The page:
Monday, July 9, 2012

Two Hands on the Wheel

I had a light bulb moment the other day.

You know how you can read the same thing 100 times and never see some particular angle?

I was enjoying my audio Bible on the way to work.  A passage i've read many many times.  And something jumped out at me in a brand new way.  It's what Jesus said to His chosen disciples right before they all left Him completely alone is His most difficult life-on-earth moment.  You know what He said?

I'll tell you in a minute.

Have you ever been driving down the road in your car or maybe your bike, and you notice something off on the side of the road?  Did you take a little too long a look and turn to see that you and your vehicle are heading head-long toward someone's mailbox?  Or worse, oncoming traffic?

There's a very popular scripture that is usually quoted with a real stern and decided voice.  "No man, having put his hand to the plough, and looking back, is fit for the kingdom of God."  It has sadly and mistakenly been used to illustrate that God has no time for people who mess up.  But if someone will read it with the entire chapter it's in (Luke 9), please, someone may find that Jesus used this illustration shortly after a couple of folks had come to Him and said, basically, "hold on a second, Jesus, i'll be right there," promising to follow Jesus once they had a few things sorted out.  And then Jesus was responding, with an illustration that those people would've understood better than we would.  If i may paraphrase, "You can't plow a straight line while you're looking behind you.  You have to be all in, two hands on the wheel, eyes focused forward."  Jesus said, if you're looking behind you, you're not well-placed (per my quick word study) in the Kingdom of God.

O.k., back to Jesus at the end of His days, right before being taken away to be crucified.  Right before the moments he had sweated blood over the night before.  (Now, that's a serious stress level.)  At that moment, before his closest companions are going to leave Him to the will of the angry crowd, He says to His disciples, (Mark 14:27), "you will all fall away..." and then He tells them about His plans to get back with them in a few days.  And Peter, who Jesus named, "the rock," of all things, insists he will never forsake Jesus for a moment, not for any reason!  And Jesus perfectly predicts how Peter will, not just run away, but completely disown Jesus three times before the end of the day!  Which Peter does!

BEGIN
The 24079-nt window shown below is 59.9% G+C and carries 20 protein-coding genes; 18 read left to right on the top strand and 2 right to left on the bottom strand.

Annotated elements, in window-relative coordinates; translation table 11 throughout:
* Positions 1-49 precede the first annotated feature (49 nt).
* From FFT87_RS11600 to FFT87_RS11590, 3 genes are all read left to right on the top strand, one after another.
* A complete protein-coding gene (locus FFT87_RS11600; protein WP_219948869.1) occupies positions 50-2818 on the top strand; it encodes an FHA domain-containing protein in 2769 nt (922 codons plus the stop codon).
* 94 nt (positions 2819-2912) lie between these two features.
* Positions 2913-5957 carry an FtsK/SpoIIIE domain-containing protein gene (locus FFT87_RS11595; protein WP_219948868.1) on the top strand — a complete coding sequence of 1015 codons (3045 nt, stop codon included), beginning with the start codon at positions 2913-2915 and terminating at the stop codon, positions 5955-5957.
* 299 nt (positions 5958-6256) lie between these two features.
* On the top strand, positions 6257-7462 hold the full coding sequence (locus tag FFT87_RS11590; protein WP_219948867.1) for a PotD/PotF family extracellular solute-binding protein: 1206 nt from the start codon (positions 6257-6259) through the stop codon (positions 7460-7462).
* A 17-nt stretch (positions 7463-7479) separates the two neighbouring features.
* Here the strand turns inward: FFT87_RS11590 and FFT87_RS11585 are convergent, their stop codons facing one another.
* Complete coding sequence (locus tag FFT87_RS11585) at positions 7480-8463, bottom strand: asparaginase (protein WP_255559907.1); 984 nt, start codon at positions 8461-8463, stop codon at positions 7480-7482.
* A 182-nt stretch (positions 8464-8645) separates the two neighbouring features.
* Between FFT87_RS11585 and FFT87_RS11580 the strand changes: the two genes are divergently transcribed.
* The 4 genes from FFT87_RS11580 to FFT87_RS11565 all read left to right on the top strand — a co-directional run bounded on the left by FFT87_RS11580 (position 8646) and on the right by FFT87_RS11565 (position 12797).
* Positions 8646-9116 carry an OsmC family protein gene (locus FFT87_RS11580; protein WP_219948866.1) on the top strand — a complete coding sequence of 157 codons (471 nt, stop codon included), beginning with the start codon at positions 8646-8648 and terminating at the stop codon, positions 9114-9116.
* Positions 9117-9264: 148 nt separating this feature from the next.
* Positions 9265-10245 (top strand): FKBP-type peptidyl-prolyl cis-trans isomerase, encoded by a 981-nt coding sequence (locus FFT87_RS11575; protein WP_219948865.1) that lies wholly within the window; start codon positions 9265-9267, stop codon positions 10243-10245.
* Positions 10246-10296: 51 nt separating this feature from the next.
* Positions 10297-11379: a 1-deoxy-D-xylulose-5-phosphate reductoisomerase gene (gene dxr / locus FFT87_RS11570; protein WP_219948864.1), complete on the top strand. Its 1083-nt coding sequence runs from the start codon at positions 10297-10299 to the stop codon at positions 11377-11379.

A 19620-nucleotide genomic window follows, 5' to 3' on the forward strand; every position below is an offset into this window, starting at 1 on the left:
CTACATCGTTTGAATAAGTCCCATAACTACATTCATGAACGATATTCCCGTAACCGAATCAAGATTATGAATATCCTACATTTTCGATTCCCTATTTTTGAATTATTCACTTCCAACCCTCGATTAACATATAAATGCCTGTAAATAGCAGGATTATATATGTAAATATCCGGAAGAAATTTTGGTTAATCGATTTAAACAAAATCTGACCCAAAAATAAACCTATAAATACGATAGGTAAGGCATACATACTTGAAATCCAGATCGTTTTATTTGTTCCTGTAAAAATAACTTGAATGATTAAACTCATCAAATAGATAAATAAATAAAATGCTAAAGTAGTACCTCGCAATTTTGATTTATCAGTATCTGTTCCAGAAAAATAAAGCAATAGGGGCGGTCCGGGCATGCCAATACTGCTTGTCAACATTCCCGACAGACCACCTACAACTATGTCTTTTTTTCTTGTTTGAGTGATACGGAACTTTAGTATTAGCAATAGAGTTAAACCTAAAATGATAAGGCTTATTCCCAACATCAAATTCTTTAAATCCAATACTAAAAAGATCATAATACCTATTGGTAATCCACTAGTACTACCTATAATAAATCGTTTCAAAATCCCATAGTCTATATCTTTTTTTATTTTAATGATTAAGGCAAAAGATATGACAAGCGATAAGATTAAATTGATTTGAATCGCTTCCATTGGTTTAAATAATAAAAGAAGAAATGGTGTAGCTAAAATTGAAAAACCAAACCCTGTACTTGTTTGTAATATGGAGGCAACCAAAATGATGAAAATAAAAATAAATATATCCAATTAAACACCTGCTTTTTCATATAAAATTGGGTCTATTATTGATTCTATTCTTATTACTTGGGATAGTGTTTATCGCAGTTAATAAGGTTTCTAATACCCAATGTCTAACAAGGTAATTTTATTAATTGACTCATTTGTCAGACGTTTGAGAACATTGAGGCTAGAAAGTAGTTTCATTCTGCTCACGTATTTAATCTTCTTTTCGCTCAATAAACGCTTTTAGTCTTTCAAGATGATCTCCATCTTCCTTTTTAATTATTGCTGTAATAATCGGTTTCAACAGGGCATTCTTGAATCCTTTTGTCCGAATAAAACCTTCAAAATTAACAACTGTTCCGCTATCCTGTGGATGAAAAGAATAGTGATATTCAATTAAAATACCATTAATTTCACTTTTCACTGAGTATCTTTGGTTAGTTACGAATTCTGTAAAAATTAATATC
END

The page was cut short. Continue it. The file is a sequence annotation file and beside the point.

Now let me tell you why all this is important and why it made me well up with tears on my way to work.  Jesus knew ahead of time that his #1 crew of appointed supporters would completely lose it when times got tough, and He picked every single one of them anyway!  Jesus knew that HIS grace was sufficient to restore His brothers.  (I believe that even Judas could've been restored had he stuck around long enough.)

Now if men who had walked next to God in the flesh for 3 years, who had learned from Him, been taught by Him, in person, were known by God to be so weak in their humanness that they would fall apart, and He used them anyway, and He made them strong anyway, and He made them fit to look straight forward and keep both hands on plough, and He made the way for them to fulfill their purpose in Christ anyway, how much more does He understand our weakness, and how much more is His grace sufficient to restore us when we fall apart and fall away and disown Him, even betray Him.

1 comment:

What do you think about that?